From today's featured article
Rhea Seddon (born 1947) is an American surgeon and retired astronaut for NASA. After being selected as part of the first group of NASA astronauts to include women in 1978, she flew on three Space Shuttle flights, as mission specialist on STS-51-D and STS-40, and as payload commander for STS-58, accumulating over 722 hours in space. On these flights, she built repair tools for a US Navy satellite and performed medical experiments. A graduate of the University of California, Berkeley, and the University of Tennessee College of Medicine, Seddon was awarded her doctor of medicine degree in 1973. During her residency with the University of Tennessee hospitals, she was the only woman in the General Surgery Residency Program. Before, during and after her career in the astronaut program, she worked in hospital emergency departments. She retired from NASA in November 1997 and became Chief Medical Officer of the Vanderbilt Medical Group. (Full article...)
Did you know ...
- ... that the subject of A Jewish Wedding (pictured) was said to be the marriage ceremony of the artist's daughter?
- ... that Perla Batalla was once a backup singer for Leonard Cohen, who encouraged her to write her own songs?
- ... that MicroProse was formed to publish Hellcat Ace after Sid Meier boasted that he could design a better video game than Red Baron in a week?
- ... that Interstate 81 in Tennessee was the site of a carjacking that culminated in the Lillelid murders in 1997?
- ... that during the First World War, James Kirkham Ramsbottom saved the British daffodil industry?
- ... that the 801 Grand is the tallest building in the state of Iowa?
- ... that a 15-year-old swim team member is credited with saving several lives in the crash of Alitalia Flight 1553?
- ... that Leverington Cemetery has the most orbs and apparitions in Philadelphia?
In the news
- A magnitude 7.8 earthquake (damage pictured) strikes Turkey and Syria, killing at least 1,500 people and injuring more than 6,400 others.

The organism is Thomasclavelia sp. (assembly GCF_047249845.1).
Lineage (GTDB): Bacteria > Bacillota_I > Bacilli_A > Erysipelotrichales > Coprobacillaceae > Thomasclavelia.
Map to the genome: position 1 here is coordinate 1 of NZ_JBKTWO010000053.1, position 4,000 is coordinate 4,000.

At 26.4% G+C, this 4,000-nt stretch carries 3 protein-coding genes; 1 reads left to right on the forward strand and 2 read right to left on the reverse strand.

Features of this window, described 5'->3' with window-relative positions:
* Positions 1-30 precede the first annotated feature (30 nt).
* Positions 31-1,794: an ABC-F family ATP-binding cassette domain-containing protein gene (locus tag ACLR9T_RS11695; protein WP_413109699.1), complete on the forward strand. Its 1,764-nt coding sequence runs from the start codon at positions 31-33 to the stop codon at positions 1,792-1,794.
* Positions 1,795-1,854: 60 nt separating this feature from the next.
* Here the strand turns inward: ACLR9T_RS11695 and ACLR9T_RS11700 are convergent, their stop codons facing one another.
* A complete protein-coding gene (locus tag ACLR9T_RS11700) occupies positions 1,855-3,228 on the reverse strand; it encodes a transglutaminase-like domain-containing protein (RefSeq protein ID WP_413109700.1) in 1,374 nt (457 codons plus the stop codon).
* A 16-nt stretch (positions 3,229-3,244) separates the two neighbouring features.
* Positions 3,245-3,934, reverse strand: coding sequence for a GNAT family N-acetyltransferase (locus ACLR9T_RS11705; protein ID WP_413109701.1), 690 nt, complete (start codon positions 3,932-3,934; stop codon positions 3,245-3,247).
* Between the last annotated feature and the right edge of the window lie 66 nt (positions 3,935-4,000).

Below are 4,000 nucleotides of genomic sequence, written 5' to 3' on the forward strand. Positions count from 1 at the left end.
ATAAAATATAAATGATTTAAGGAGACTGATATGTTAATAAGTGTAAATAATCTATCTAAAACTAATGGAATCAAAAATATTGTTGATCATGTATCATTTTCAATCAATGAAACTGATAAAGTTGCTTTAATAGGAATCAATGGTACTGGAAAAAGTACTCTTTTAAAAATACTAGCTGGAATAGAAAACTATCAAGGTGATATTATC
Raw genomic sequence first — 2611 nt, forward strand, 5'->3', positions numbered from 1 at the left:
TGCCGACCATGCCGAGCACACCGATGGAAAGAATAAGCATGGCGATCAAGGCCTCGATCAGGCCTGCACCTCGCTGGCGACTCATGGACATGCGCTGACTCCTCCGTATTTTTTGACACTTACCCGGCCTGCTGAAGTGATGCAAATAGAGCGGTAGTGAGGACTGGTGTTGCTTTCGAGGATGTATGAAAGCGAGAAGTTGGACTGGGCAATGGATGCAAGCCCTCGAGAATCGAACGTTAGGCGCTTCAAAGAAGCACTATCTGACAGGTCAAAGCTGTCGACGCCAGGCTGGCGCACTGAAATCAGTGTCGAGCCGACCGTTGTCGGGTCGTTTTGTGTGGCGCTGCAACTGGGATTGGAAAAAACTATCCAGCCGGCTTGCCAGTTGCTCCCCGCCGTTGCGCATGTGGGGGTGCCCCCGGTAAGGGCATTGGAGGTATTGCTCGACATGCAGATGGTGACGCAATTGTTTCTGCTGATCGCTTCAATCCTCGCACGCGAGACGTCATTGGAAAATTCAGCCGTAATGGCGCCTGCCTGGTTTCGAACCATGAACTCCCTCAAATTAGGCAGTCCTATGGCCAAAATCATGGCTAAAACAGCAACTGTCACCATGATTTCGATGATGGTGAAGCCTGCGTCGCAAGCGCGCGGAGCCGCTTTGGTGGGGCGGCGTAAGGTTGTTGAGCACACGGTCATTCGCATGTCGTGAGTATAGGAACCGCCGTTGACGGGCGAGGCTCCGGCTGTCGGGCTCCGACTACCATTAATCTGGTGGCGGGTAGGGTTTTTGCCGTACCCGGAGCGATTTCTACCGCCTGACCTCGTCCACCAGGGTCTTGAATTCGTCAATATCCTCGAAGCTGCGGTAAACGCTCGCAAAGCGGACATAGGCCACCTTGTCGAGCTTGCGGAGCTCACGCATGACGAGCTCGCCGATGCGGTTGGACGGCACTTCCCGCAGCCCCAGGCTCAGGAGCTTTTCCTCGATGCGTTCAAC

- Former Pakistani President Pervez Musharraf dies at the age of 79.
- A Chinese balloon suspected of surveillance and espionage is shot down after overflying Canada and the United States.
- Comet C/2022 E3 (ZTF) makes its closest approach to the Earth.
- A suicide bombing in a mosque in Peshawar, Pakistan, kills 100 people and injures more than 220 others.
On this day
- 1820 – The first ship of the American Colonization Society departed from New York for West Africa with 88 African-American emigrants aboard to found the colony of Liberia.
- 1976 – Lockheed Corporation president Carl Kotchian admitted that the company had paid out approximately US$3 million in bribes to the office of Japanese prime minister Kakuei Tanaka.
- 2018 – The SpaceX launch vehicle Falcon Heavy made its maiden flight (launch pictured).
From today's featured list
The Grammy Award for Best Contemporary R&B Album was an honor presented at the Grammy Awards, a ceremony that was established in 1958 and originally called the Gramophone Awards, to recording artists for quality works on albums in the contemporary R&B music genre. The award for Best Contemporary R&B Album, which recognizes R&B albums with more contemporary musical stylings, was first presented to Ashanti at the 45th Grammy Awards in 2003 for her self-titled debut album. According to the category description guide for the 52nd Grammy Awards, the award was reserved for albums "containing at least 51% playing time of newly recorded contemporary R&B vocal tracks" which may also "incorporate production elements found in rap music". Beyoncé (pictured) holds the record for the most wins, with three (all of her first three solo albums earned her the award). Usher is the only other artist to receive the award more than once. From 2012, this category was discontinued as part of a major overhaul of the Grammy Award categories. Recordings in this category were shifted to the Best R&B Album category. (Full list...)
Today's featured picture
Stańczyk is an oil-on-canvas painting by Jan Matejko, finished in 1862. It depicts Stańczyk, the court jester when Poland was at the height of its political, economic and cultural power during the era of the Renaissance in Poland, during the reign of King Sigismund I the Old in the 16th century. The painting contrasts the solemn jester, who sits alone in a dark room and is the focus of the painting, and the lively royal ball going on in the background. Stańczyk's appearance is gloomy and deep in thought. The painting was acquired by the Warsaw National Museum in 1924. During World War II it was looted by the Nazis and subsequently by the Soviet Union, but was returned to Poland around 1956.
Painting credit: Jan Matejko